Government needs to do more to help increase England’s housebuilding numbers to address the growing housing crisis, said speakers at a London debate last month.
There have already been a series of government interventions to boost housebuilding activity, notably the Help to Buy initiative to support first time buyers and Get Britain Building, which helps stalled housebuilding sites. But delivery continues to lag, with housebuilding numbers for the third quarter of the year decreasing by 10%. This year’s new homes total is expected to be just over 120,000 units, but well over twice that number is needed to keep pace with demand, say forecasts. Only in the London region, where market has been at fever pitch, has there been an increase in output, said Richard Donnell, research and insight director with residential property data specialist Hometrack, who was among the speakers at the debate hosted by aircrete blockmaker H+H at London’s Homes 2014 show last month.
“Housebuilders won’t build more, they behave entirely predictably. It is government’s responsibility to ensure that the country has enough houses,” said speaker Keith Exford, chief executive of affordable housing provider Affinity Sutton.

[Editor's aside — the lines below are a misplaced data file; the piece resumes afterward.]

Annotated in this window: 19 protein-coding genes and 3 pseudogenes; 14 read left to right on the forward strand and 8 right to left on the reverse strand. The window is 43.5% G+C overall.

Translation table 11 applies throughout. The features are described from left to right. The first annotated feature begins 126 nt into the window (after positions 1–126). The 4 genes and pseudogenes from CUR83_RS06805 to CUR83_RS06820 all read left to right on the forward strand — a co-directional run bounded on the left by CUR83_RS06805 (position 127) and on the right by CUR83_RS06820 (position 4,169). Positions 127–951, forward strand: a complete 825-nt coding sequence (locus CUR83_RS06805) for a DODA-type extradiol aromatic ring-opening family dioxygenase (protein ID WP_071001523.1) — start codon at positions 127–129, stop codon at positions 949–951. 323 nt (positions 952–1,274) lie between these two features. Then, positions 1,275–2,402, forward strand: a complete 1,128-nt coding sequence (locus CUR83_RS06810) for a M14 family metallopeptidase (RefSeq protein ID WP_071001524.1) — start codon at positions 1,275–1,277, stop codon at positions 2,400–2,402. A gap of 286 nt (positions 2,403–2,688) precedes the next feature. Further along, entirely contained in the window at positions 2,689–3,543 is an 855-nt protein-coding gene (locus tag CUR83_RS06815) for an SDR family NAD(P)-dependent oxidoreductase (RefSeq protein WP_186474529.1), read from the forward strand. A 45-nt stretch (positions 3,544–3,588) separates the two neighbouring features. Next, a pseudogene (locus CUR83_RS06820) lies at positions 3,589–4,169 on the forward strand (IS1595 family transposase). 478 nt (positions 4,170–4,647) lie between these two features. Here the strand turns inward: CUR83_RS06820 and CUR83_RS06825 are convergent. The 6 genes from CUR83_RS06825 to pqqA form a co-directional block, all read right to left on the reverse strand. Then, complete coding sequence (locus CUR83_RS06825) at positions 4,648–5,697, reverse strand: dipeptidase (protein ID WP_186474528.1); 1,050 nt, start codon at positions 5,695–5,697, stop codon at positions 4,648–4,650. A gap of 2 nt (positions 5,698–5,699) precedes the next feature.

Exford said government needs to focus on providing:
- Greater funding freedoms for local authorities
- Greater programme certainty for housing associations – and other freedoms
- Sensible land and planning policy for housebuilders
- Diversity of homes at a price the public can afford.
Affinity Sutton is increasing its own development programme by 2000 homes, which will grow its build programme to 12,250 new homes in the next decade. But the housing association sector faces significant challenges, Exford added, “We want to make rents affordable, but things are out of our control. We are now in an era of heightened risk – a range of factors including benefit reduction, low grant levels and diversification all pose risk.”
At the debate Joseph Rowntree Foundation (JRF) policy and research manager Kathleen Kelly added to the calls for annual housebuilding levels to be increased, saying that a third of the 250,000 homes needed should be affordable.
But Kelly pointed out, “Housing associations are increasingly being put into a difficult position, where they are not sure if rents are affordable.” JRF, the National Housing Federation and property consultant Savills are working on a joint research project to define a ‘living rent’.